To understand just how seriously Wichita State coach Gregg Marshall takes the Shockers’ weight-lifting program, just spend a few minutes with WSU strength and conditioning coach Kerry Rosenboom.
There’s no gray area there. The Shockers are big and strong and they want to keep it that way.
“Since Coach Marshall came here, he’s been really big into the strength and conditioning, the physical side of basketball,” Rosenboom said. “For him, it’s about toughness. Every day we’re not playing, we’re lifting.”
Rosenboom doesn’t just coordinate what’s going on with the Shockers in the weight room when they’re in Wichita. The process includes scouting locations for road trips – mainly hotels.
This week, leading up to the Shockers’ trip to Atlanta to face Louisville in the Final Four on Saturday, Rosenboom had WSU lift on Monday, Tuesday and before they left on Wednesday.
Once he finds out what’s available at the hotel, he tailors the workouts for what they have there. The Shockers take the workouts so seriously that one player is appointed to go check out the exercise room and confirm what’s there to work out with once they get to the hotel.
Two years ago it was Graham Hatch. Last year, it was Garrett Stutz. This year, it’ssenior center Ehimen Orukpe.
“It’s important for us to keep in those routines with lifting,” Orukpe said. “We take it very seriously. I think sometimes, in the past couple of years, we may have had people who slacked off when it came to lifting and keeping their bodies strong and you could see the effects it had in games. It may have led to some losses.”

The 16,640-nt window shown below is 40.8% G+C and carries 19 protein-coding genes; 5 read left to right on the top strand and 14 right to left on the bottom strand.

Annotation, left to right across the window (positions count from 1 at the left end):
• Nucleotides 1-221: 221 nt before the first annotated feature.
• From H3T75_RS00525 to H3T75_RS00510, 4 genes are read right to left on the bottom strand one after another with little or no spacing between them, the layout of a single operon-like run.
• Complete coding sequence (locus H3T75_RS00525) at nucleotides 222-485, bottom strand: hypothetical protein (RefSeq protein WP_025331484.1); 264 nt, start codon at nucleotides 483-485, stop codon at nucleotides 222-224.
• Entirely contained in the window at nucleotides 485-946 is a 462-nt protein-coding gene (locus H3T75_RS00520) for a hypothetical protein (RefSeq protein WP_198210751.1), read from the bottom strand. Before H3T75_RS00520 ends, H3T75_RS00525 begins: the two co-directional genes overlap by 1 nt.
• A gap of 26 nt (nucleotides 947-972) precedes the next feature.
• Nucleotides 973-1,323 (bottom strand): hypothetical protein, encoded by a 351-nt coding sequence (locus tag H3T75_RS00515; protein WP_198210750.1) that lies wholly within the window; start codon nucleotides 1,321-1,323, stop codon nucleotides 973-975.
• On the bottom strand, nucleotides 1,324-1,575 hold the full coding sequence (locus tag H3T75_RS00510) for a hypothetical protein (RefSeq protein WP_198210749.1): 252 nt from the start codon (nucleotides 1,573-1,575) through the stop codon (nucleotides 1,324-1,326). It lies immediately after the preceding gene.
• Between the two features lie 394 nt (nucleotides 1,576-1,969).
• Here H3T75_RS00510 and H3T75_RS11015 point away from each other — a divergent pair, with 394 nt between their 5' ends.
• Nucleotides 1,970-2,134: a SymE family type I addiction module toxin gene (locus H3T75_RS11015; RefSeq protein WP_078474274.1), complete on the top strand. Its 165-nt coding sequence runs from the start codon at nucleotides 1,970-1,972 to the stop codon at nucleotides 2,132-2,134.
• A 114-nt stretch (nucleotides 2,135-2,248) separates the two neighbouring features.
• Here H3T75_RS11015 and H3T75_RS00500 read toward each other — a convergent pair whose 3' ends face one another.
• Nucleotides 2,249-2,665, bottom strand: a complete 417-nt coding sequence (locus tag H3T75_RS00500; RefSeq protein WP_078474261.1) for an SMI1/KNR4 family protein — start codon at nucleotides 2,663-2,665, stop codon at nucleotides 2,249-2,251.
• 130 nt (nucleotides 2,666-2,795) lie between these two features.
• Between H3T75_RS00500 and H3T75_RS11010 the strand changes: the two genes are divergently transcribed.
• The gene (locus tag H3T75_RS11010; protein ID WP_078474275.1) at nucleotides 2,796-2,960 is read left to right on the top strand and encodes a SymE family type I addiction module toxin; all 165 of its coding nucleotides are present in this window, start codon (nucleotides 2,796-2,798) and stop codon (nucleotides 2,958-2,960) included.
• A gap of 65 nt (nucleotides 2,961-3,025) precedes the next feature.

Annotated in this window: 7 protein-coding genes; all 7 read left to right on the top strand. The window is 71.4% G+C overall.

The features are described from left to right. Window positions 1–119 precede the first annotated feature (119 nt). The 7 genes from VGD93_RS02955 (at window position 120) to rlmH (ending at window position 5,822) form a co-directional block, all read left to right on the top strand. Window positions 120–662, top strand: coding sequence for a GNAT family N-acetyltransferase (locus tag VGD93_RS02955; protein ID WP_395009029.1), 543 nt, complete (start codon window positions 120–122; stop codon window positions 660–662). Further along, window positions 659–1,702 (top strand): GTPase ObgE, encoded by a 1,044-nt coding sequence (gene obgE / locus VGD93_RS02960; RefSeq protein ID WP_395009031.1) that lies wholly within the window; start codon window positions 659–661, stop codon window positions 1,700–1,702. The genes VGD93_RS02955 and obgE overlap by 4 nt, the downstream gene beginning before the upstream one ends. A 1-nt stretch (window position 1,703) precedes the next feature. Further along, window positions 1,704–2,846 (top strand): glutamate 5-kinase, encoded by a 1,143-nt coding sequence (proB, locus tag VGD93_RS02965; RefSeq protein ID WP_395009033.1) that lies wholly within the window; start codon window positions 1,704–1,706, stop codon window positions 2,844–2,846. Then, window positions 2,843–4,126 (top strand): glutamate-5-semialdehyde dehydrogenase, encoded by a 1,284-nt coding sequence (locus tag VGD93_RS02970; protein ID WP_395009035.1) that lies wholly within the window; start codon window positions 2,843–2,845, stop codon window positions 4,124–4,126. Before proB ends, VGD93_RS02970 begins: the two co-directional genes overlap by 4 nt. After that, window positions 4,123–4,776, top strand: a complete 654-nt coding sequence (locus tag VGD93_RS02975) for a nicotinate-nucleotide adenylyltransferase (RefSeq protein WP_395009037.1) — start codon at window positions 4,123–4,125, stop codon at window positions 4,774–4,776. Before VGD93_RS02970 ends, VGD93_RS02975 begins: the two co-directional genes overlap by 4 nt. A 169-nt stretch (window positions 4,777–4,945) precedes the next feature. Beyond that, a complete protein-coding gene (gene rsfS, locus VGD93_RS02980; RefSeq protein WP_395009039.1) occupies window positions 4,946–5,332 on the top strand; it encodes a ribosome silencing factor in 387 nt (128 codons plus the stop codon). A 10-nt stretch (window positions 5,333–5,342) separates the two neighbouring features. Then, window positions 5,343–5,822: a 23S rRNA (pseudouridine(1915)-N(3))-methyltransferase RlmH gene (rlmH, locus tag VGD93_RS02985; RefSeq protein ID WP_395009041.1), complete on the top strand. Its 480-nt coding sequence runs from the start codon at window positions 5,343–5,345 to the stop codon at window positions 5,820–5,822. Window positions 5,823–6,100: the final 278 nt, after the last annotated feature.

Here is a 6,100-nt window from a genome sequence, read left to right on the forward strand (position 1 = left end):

Therein lies the ownership — when Rosenboom isn’t around to make the players accountable, they have to police themselves.
“At the point they get on the road, it’s on the guys to make sure they find the time to work out, and the routine is usually a lot shorter, about 30-35 minutes,” Rosenboom said. “When we were at Missouri State earlier this year the people at hotel said they had this and this, so we go there … and they had none of it.
“So sometimes you just have to MacGyver a workout and say ‘Look, we have a couple of 25-pound weights and a couple of 35-pound weights … or we could be doing dips off a treadmill if we have to. We just to try to put it together as consistent as possible.”
For freshmen and junior-college transfers, the workouts take some getting used to. Like everything else with the transition to playing Division I, it’s amped up a level.
“For some of the new guys, for the first-year guys, it’s harder because they’re not used to pushing their bodies that much,” Rosenboom said. “Those guys, when they’re on the road, they just play, practice, relax and watch game film. Guys like Tekele (Cotton), Ron (Baker) and Malcolm (Armstead) are used to doing what we expect them to do and take it a little more upon themselves to make sure everybody stays in a routine.”
One of the perils of lifting weights and trying to play basketball can be the soreness from lifting can have an impact on your shooting stroke.
That is, unless, you’re consistent about the lifting. Then it can help.
“You don’t want to get away from it, because your body needs to be in tune with what you’re doing on the court and in the weight room,” Baker said. “You can’t stop lifting and come back to it and not expect it to have some effect on your game.
“It’s something we take very seriously because it’s part of our routine and it’s something that we think will help us win games. I know it’s hard to get used to for the guys that are just coming in, but we help them along.”